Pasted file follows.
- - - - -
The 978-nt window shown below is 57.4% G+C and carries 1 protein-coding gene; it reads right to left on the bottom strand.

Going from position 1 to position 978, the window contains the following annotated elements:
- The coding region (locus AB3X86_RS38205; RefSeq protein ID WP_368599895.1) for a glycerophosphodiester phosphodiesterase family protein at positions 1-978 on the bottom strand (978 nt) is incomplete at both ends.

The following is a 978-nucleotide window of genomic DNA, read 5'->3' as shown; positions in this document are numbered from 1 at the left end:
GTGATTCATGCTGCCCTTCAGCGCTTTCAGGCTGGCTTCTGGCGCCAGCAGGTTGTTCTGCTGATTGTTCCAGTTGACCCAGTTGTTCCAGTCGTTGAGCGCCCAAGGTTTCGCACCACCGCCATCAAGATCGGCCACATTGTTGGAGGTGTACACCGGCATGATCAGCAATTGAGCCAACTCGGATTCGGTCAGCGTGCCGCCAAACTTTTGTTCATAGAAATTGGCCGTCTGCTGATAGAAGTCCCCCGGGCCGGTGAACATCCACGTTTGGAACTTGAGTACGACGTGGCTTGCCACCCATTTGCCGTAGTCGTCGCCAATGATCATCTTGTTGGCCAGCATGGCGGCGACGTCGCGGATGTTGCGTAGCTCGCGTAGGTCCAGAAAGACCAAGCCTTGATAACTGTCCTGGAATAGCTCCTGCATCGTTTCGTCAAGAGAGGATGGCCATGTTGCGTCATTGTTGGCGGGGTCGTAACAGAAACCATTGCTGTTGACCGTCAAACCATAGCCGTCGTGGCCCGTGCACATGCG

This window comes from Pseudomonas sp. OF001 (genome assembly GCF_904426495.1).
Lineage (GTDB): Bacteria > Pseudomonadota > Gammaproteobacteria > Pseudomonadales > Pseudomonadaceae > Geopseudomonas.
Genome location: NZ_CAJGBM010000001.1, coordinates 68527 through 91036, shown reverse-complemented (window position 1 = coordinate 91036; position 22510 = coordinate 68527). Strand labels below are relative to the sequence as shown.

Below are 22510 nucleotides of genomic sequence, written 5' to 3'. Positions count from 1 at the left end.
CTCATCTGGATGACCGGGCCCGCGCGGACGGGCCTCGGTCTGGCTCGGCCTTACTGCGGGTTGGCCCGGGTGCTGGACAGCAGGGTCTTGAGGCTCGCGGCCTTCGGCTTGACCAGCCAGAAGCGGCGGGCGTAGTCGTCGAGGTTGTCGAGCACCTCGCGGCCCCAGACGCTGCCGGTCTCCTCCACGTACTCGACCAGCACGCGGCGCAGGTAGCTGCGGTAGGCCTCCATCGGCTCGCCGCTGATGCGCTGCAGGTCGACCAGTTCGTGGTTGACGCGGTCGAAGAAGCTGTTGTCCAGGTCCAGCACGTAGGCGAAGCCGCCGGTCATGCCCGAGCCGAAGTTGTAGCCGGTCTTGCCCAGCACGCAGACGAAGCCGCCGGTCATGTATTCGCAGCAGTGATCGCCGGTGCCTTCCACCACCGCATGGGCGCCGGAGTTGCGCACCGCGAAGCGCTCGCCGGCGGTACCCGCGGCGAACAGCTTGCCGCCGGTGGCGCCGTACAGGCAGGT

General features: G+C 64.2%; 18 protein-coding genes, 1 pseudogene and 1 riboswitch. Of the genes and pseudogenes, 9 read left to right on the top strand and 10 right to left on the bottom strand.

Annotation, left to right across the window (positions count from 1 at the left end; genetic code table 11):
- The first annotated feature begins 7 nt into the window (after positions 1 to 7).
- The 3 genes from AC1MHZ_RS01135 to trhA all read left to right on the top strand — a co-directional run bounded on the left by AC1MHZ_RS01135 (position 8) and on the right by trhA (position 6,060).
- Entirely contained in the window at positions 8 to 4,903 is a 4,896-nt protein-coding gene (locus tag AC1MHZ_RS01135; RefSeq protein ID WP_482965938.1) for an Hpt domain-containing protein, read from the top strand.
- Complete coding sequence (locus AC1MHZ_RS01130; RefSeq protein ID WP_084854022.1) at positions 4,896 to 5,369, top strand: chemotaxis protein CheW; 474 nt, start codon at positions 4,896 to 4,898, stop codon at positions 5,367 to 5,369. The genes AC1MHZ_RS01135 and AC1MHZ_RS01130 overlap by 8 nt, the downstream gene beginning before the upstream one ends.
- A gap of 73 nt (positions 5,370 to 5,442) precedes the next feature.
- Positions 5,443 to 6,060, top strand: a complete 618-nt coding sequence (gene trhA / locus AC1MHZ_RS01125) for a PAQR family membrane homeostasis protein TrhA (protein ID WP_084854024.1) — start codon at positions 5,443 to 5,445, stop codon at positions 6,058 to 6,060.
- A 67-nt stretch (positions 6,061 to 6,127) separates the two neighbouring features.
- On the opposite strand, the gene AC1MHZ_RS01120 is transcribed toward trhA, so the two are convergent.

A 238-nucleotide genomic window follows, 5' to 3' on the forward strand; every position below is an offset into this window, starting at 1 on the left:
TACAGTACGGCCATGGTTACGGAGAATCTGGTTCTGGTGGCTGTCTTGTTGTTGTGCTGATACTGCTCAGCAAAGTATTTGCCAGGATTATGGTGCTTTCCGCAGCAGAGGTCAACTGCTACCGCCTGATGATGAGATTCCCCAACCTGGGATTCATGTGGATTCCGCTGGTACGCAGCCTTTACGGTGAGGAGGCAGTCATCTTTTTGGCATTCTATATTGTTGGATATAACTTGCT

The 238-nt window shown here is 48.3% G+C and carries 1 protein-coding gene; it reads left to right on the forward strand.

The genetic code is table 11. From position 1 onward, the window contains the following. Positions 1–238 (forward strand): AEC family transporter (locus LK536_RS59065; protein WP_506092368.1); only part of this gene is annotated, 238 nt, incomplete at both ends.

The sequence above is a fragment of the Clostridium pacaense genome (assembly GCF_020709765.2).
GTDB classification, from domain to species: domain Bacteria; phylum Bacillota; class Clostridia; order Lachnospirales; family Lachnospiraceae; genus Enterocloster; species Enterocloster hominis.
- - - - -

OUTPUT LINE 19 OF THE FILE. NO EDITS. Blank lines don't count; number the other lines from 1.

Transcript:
- A 67-nt stretch (positions 6,061 to 6,127) separates the two neighbouring features.